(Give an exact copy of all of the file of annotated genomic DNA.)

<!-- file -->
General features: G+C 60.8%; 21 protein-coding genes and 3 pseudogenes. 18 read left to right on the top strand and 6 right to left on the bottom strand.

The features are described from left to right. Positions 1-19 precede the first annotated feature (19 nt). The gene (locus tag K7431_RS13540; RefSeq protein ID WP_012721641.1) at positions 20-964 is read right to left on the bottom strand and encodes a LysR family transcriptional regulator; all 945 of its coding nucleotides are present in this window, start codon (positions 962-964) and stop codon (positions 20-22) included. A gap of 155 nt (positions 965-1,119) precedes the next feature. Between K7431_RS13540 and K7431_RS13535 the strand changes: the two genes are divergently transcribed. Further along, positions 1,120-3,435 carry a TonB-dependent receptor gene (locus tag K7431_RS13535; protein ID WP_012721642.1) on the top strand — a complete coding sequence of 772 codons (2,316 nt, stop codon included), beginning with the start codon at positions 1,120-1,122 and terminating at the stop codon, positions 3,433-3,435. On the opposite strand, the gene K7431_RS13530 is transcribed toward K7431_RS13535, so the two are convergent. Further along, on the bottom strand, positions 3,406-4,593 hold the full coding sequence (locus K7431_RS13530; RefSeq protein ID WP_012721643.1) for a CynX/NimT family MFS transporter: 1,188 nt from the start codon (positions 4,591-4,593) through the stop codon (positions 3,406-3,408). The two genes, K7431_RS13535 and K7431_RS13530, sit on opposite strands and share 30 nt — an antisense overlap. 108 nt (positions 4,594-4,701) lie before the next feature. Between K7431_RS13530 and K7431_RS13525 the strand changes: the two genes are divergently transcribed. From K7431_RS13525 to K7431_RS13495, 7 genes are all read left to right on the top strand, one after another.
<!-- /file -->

General features: G+C 60.8%; 21 protein-coding genes and 3 pseudogenes. 18 read left to right on the top strand and 6 right to left on the bottom strand.

The features are described from left to right. Positions 1-19 precede the first annotated feature (19 nt). The gene (locus tag K7431_RS13540; RefSeq protein ID WP_012721641.1) at positions 20-964 is read right to left on the bottom strand and encodes a LysR family transcriptional regulator; all 945 of its coding nucleotides are present in this window, start codon (positions 962-964) and stop codon (positions 20-22) included. A gap of 155 nt (positions 965-1,119) precedes the next feature. Between K7431_RS13540 and K7431_RS13535 the strand changes: the two genes are divergently transcribed. Further along, positions 1,120-3,435 carry a TonB-dependent receptor gene (locus tag K7431_RS13535; protein ID WP_012721642.1) on the top strand — a complete coding sequence of 772 codons (2,316 nt, stop codon included), beginning with the start codon at positions 1,120-1,122 and terminating at the stop codon, positions 3,433-3,435. On the opposite strand, the gene K7431_RS13530 is transcribed toward K7431_RS13535, so the two are convergent. Further along, on the bottom strand, positions 3,406-4,593 hold the full coding sequence (locus K7431_RS13530; RefSeq protein ID WP_012721643.1) for a CynX/NimT family MFS transporter: 1,188 nt from the start codon (positions 4,591-4,593) through the stop codon (positions 3,406-3,408). The two genes, K7431_RS13535 and K7431_RS13530, sit on opposite strands and share 30 nt — an antisense overlap. 108 nt (positions 4,594-4,701) lie before the next feature. Between K7431_RS13530 and K7431_RS13525 the strand changes: the two genes are divergently transcribed. From K7431_RS13525 to K7431_RS13495, 7 genes are all read left to right on the top strand, one after another.